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Wall Street is concerned enough about war breaking out in Ukraine that investment firms have sharply increased the insurance they buy to protect their assets in the region.
Last month, the percentage of hedge funds that purchased "deep downside" protection—a financial bet that would gain if there is a significant drop in global stocks—hit a two-year low of less than 13 percent. That spiked to more than 17 percent as of Monday, according to Credit Suisse data.
"There's been an uptick in hedging activity—we've definitely seen funds add to ... hedges in case the conflict escalates," said Jon Kinderlerer, head of risk and portfolio advisory for the bank's prime brokerage division.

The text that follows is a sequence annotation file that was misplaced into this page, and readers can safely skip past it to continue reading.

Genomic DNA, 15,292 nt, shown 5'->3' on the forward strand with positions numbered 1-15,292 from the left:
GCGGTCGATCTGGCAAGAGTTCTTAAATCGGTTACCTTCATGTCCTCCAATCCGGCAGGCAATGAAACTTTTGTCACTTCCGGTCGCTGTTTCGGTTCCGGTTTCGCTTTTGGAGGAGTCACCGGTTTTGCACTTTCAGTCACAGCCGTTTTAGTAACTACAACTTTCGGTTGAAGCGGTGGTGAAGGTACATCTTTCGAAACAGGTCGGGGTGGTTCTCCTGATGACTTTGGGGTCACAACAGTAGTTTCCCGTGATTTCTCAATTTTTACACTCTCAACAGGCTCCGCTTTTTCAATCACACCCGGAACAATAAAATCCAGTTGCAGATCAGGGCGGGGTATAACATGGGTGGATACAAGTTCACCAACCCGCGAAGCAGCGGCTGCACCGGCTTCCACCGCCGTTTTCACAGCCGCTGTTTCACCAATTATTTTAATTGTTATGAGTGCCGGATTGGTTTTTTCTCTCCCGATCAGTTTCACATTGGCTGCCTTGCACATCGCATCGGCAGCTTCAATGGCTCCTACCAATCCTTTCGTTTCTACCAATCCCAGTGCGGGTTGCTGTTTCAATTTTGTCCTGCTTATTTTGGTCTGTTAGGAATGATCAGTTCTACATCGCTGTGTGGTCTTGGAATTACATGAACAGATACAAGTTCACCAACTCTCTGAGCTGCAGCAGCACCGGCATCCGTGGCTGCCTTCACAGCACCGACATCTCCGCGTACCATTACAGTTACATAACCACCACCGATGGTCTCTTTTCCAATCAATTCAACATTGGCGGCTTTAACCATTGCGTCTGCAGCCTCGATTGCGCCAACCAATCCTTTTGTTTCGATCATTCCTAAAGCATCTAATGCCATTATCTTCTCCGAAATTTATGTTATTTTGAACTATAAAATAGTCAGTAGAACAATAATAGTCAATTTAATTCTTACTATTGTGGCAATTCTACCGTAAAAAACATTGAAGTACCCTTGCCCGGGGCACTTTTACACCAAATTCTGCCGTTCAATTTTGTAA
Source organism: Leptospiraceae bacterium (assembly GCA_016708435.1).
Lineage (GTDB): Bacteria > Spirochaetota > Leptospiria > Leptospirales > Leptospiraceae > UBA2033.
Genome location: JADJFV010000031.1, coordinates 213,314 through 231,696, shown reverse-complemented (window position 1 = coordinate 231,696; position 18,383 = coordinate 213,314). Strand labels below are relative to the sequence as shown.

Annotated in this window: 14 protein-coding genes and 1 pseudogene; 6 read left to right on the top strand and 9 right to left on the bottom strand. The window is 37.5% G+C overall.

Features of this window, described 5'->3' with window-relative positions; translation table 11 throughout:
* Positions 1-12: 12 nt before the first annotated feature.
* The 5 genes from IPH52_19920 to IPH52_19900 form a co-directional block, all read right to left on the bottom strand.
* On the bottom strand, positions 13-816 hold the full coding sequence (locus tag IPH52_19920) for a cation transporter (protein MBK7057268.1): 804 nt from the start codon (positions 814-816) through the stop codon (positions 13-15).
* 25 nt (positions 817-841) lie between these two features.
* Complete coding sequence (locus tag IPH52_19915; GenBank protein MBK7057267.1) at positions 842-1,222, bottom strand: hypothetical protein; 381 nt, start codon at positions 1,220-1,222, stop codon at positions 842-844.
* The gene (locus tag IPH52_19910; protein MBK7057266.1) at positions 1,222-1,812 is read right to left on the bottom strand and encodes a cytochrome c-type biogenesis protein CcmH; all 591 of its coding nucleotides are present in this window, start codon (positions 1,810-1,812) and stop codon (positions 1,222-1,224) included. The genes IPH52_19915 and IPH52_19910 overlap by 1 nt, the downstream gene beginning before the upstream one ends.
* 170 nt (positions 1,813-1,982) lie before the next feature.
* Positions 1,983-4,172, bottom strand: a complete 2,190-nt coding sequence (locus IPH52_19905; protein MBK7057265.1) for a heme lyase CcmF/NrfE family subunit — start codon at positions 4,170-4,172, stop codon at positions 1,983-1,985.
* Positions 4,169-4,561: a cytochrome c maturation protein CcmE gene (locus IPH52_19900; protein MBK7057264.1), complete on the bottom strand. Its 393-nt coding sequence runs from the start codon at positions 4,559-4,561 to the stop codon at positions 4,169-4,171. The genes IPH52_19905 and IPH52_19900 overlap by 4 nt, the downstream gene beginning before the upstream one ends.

Hedge fund clients of Credit Suisse had less than 0.5 percent of their portfolios exposed to Russia and Ukraine as of Monday. The real risk is from the likely global economic ripples in the event of more serious Russian military moves in Ukraine.
"Ukraine is a non-issue for hedge funds, but if conflict breaks out, the region becomes a wider risk for them. There would likely be a flight to quality out of emerging market stocks. Treasurys and gold would also rally," Kinderlerer said.
Charlemagne Capital, a $2.7 billion asset manager that focuses on emerging markets, especially in Russia and Eastern Europe, recently told clients its exposure to Ukraine was minimal, but there was still cause for concern.
The one exception, Russian telecommunications group Mobile TeleSystems, has less than 10 percent of its sales in Ukraine. But the firm is switching the holding into another stock, according to the client note.